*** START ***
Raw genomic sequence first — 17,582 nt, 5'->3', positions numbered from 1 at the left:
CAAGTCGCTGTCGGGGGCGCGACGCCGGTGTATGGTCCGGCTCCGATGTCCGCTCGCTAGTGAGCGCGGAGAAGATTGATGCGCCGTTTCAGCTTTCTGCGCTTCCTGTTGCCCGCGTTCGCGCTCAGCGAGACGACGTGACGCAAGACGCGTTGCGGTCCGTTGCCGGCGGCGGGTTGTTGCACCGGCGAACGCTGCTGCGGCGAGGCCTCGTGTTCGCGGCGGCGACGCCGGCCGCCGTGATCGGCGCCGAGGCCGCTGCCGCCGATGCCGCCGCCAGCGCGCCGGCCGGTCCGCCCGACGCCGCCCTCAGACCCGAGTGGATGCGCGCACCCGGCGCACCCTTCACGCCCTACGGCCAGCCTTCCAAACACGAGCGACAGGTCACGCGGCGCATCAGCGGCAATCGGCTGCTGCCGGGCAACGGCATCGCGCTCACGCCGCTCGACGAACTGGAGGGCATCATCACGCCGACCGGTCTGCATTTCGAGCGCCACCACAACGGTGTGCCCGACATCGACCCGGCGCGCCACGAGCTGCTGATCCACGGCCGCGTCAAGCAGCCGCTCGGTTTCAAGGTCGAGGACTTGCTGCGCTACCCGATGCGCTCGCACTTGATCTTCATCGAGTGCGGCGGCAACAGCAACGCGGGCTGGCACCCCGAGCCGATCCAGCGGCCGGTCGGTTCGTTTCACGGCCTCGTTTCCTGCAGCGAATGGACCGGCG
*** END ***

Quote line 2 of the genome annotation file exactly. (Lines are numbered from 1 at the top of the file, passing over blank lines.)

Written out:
CAAGTCGCTGTCGGGGGCGCGACGCCGGTGTATGGTCCGGCTCCGATGTCCGCTCGCTAGTGAGCGCGGAGAAGATTGATGCGCCGTTTCAGCTTTCTGCGCTTCCTGTTGCCCGCGTTCGCGCTCAGCGAGACGACGTGACGCAAGACGCGTTGCGGTCCGTTGCCGGCGGCGGGTTGTTGCACCGGCGAACGCTGCTGCGGCGAGGCCTCGTGTTCGCGGCGGCGACGCCGGCCGCCGTGATCGGCGCCGAGGCCGCTGCCGCCGATGCCGCCGCCAGCGCGCCGGCCGGTCCGCCCGACGCCGCCCTCAGACCCGAGTGGATGCGCGCACCCGGCGCACCCTTCACGCCCTACGGCCAGCCTTCCAAACACGAGCGACAGGTCACGCGGCGCATCAGCGGCAATCGGCTGCTGCCGGGCAACGGCATCGCGCTCACGCCGCTCGACGAACTGGAGGGCATCATCACGCCGACCGGTCTGCATTTCGAGCGCCACCACAACGGTGTGCCCGACATCGACCCGGCGCGCCACGAGCTGCTGATCCACGGCCGCGTCAAGCAGCCGCTCGGTTTCAAGGTCGAGGACTTGCTGCGCTACCCGATGCGCTCGCACTTGATCTTCATCGAGTGCGGCGGCAACAGCAACGCGGGCTGGCACCCCGAGCCGATCCAGCGGCCGGTCGGTTCGTTTCACGGCCTCGTTTCCTGCAGCGAATGGACCGGCG